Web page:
Sue MilnerBreast Service Manager
Q: What is your role here at King Edward VII’s Hospital?
A: My job as service manager is to oversee all developments, with Dr Malhotra (Clinical Director of the Breast Unit), within the unit and determine how we can move the service forward. We have surgeons Mr Al-Mufti, Mr Davies, Ms Franks and Mr Ghosh on board running regular clinics and bringing their surgical cases too. We also have full radiology cover, so there will always be a radiologist available, if needed, for a booked appointment. What we aim to do is allow for all ladies who come through to have immediate radiology reports; so for example, if the ladies go from having a routine screen into being an assessment case, it can all be done at the same time, if she wants to, with the appropriate support.
Q: With regards to the women who come in and use the breast services here, what percentage would you say are referrals from GPs or are just ‘worried well’ women coming for routine screening?
A: It’s difficult to say; we are probably doing about 50% health screens due to key GPs who refer their ladies to us for mammograms. We also have a growing number of routine screening ladies who are coming through gynaecologists. The problem is women are often very busy, so they’ll go to their gynaecologist and have their annual screening and they’ll say to the gynaecologist ‘oh, by the way, while I’m here this has been nagging me’ or ‘I’ve had a bit of discharge that I’m not quite sure about, what do you think’ and the gynaecologist will then pass them on to us. The rest of our work is symptomatic referrals (someone who has gone to their GP after they have found a lump or something unusual), or work that’s been fed to us by our in-house consultants. We try to be proactive and ensure that there is someone here as much of the time as possible so if there is a last minute patient who needs a mammogram or needs to speak to one of us, we are available and ready for that.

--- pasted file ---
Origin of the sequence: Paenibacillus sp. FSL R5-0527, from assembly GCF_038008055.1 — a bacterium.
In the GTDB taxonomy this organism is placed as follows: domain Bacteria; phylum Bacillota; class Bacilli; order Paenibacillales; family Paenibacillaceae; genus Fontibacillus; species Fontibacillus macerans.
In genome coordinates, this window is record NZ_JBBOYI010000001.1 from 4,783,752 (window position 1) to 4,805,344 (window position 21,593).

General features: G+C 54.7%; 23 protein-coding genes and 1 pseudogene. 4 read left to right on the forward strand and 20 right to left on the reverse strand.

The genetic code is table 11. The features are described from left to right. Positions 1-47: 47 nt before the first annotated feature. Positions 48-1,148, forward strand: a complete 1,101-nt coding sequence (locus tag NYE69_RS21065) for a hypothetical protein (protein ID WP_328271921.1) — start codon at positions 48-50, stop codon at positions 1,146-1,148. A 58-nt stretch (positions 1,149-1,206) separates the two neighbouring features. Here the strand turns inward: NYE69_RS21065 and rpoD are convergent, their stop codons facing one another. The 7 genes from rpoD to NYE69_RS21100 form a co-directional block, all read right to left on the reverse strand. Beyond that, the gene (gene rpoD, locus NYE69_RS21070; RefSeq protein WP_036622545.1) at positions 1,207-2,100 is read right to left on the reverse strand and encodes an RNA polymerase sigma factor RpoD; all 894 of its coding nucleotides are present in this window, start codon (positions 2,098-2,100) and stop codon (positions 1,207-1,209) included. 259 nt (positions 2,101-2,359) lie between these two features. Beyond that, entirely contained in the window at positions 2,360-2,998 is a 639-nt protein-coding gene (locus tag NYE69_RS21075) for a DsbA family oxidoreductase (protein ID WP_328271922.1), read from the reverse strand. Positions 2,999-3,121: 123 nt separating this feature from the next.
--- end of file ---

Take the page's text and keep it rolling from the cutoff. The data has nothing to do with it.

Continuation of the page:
Q: Do you feel, from when the service first began to now, having the whole floor to yourselves and such a beautiful open space helps things for the team and for the patients?
A: The whole department, everybody, all of our patients - they love the space. They love to see the continuity, and the patients feel great reassurance. If they’re coming in to see a breast surgeon for example, seeing the surgeon discussing their case with the radiologist makes them feel very special, but it also makes them feel very secure in knowing that we are giving them our full time and attention. Some of our ladies come from the NHS to have surgery here under private medical insurance. To come from being one of many in a busy waiting room to one of a few in our space here, is very comforting and relaxing for them; they know we take care of them here. It’s really about drilling down to what the patient needs and taking care of them; remembering they aren’t just a patient, they’re a person too. It sounds silly but when you go private, you get access to the best equipment and the best quality staff. They don’t need to question that, so all we can do is give them those personal touches and interact with them. The new ultrasound room also works really well. We will usually ask our patients to bring somebody with them (if they wish) and the room is a really important factor in that. We now have a big room so whoever has come with them can sit in. The room is screened off so that it’s private for the patient, but the friend can still hear what we’re saying to them. Having this space can be vital when women are panicked about getting ultrasounds because they sometimes miss bits of information through worrying so much; having someone there supporting them emotionally, and to pick up that information for them too, is key.
Q: What do you feel makes this service different?
A: We had one lady in and she’d had both knees replaced with Professor Cobb at the Hospital. It had shown up in a scan at a later date that she had a breast cancer, so she came back in for the surgery and everything was sorted. We went in one day to just do some checks and she was looking out of the window, seemingly worried. We asked her what was wrong as it was a lovely day, but she was worried about her flowers and garden at home. Her neighbours were looking after them but her garden was her treasure and was very worried about it, so we said ‘okay well, why don’t we ring your neighbour and we can ask if everything’s okay!’ She agreed and so we called the neighbour and he said that everything was fine, the flowers and the plants were all fine, but she was still worrying slightly. We then asked the neighbour if they could perhaps send a photo of the garden so that she could see it was all okay, and straight away she was happier and at ease. It’s small, simple things like that that we do to make sure our patients are at ease and as happy and comfortable as possible.
For more information about our Breast unit and Women's Health Centre of Excellence, please see: http://www.kingedwardvii.co.uk/excellence/king-edward-viis-womens-health-centres-of-excellence/